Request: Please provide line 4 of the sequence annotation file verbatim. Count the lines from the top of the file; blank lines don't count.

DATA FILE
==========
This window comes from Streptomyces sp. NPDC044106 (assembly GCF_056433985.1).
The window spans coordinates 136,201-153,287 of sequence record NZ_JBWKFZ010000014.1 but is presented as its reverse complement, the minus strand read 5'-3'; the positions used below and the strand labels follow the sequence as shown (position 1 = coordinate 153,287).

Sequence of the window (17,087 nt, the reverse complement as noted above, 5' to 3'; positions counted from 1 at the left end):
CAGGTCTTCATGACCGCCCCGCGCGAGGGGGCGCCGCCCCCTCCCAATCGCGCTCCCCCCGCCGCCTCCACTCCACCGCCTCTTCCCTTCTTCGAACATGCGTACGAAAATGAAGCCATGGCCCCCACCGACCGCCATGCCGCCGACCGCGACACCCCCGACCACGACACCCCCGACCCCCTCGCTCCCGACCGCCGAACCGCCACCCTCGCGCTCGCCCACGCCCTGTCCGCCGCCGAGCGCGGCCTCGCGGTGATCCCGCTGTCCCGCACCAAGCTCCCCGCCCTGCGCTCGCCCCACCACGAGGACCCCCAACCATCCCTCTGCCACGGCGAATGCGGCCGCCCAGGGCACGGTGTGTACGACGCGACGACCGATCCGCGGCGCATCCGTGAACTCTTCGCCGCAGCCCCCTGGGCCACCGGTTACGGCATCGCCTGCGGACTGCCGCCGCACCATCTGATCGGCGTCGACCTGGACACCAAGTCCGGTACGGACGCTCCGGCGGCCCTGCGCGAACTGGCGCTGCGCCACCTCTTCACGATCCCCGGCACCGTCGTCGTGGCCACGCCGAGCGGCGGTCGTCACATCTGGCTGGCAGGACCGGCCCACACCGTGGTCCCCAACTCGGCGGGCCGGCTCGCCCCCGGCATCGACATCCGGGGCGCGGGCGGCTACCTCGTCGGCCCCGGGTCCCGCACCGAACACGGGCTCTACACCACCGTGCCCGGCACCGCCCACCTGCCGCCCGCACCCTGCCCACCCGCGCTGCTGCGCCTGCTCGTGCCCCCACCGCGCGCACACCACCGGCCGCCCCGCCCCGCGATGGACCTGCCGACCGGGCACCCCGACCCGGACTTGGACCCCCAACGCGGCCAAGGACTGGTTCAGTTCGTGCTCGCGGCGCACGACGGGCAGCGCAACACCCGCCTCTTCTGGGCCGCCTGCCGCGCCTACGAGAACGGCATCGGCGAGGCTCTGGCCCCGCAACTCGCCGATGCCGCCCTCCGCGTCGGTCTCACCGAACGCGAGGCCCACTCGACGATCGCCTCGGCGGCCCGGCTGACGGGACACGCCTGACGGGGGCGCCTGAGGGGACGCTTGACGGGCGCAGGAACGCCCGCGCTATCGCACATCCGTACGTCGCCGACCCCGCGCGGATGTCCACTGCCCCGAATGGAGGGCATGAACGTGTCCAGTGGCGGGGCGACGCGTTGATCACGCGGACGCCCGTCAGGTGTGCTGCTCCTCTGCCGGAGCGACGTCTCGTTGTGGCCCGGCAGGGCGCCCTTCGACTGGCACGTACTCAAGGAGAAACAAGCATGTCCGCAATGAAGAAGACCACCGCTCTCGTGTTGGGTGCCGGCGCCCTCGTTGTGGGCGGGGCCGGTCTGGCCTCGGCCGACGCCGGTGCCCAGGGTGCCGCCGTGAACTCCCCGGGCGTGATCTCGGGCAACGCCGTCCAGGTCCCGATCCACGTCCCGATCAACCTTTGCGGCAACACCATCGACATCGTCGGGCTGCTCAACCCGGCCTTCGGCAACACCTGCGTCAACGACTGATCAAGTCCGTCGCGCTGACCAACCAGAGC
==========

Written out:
CAGGTCTTCATGACCGCCCCGCGCGAGGGGGCGCCGCCCCCTCCCAATCGCGCTCCCCCCGCCGCCTCCACTCCACCGCCTCTTCCCTTCTTCGAACATGCGTACGAAAATGAAGCCATGGCCCCCACCGACCGCCATGCCGCCGACCGCGACACCCCCGACCACGACACCCCCGACCCCCTCGCTCCCGACCGCCGAACCGCCACCCTCGCGCTCGCCCACGCCCTGTCCGCCGCCGAGCGCGGCCTCGCGGTGATCCCGCTGTCCCGCACCAAGCTCCCCGCCCTGCGCTCGCCCCACCACGAGGACCCCCAACCATCCCTCTGCCACGGCGAATGCGGCCGCCCAGGGCACGGTGTGTACGACGCGACGACCGATCCGCGGCGCATCCGTGAACTCTTCGCCGCAGCCCCCTGGGCCACCGGTTACGGCATCGCCTGCGGACTGCCGCCGCACCATCTGATCGGCGTCGACCTGGACACCAAGTCCGGTACGGACGCTCCGGCGGCCCTGCGCGAACTGGCGCTGCGCCACCTCTTCACGATCCCCGGCACCGTCGTCGTGGCCACGCCGAGCGGCGGTCGTCACATCTGGCTGGCAGGACCGGCCCACACCGTGGTCCCCAACTCGGCGGGCCGGCTCGCCCCCGGCATCGACATCCGGGGCGCGGGCGGCTACCTCGTCGGCCCCGGGTCCCGCACCGAACACGGGCTCTACACCACCGTGCCCGGCACCGCCCACCTGCCGCCCGCACCCTGCCCACCCGCGCTGCTGCGCCTGCTCGTGCCCCCACCGCGCGCACACCACCGGCCGCCCCGCCCCGCGATGGACCTGCCGACCGGGCACCCCGACCCGGACTTGGACCCCCAACGCGGCCAAGGACTGGTTCAGTTCGTGCTCGCGGCGCACGACGGGCAGCGCAACACCCGCCTCTTCTGGGCCGCCTGCCGCGCCTACGAGAACGGCATCGGCGAGGCTCTGGCCCCGCAACTCGCCGATGCCGCCCTCCGCGTCGGTCTCACCGAACGCGAGGCCCACTCGACGATCGCCTCGGCGGCCCGGCTGACGGGACACGCCTGACGGGGGCGCCTGAGGGGACGCTTGACGGGCGCAGGAACGCCCGCGCTATCGCACATCCGTACGTCGCCGACCCCGCGCGGATGTCCACTGCCCCGAATGGAGGGCATGAACGTGTCCAGTGGCGGGGCGACGCGTTGATCACGCGGACGCCCGTCAGGTGTGCTGCTCCTCTGCCGGAGCGACGTCTCGTTGTGGCCCGGCAGGGCGCCCTTCGACTGGCACGTACTCAAGGAGAAACAAGCATGTCCGCAATGAAGAAGACCACCGCTCTCGTGTTGGGTGCCGGCGCCCTCGTTGTGGGCGGGGCCGGTCTGGCCTCGGCCGACGCCGGTGCCCAGGGTGCCGCCGTGAACTCCCCGGGCGTGATCTCGGGCAACGCCGTCCAGGTCCCGATCCACGTCCCGATCAACCTTTGCGGCAACACCATCGACATCGTCGGGCTGCTCAACCCGGCCTTCGGCAACACCTGCGTCAACGACTGATCAAGTCCGTCGCGCTGACCAACCAGAGC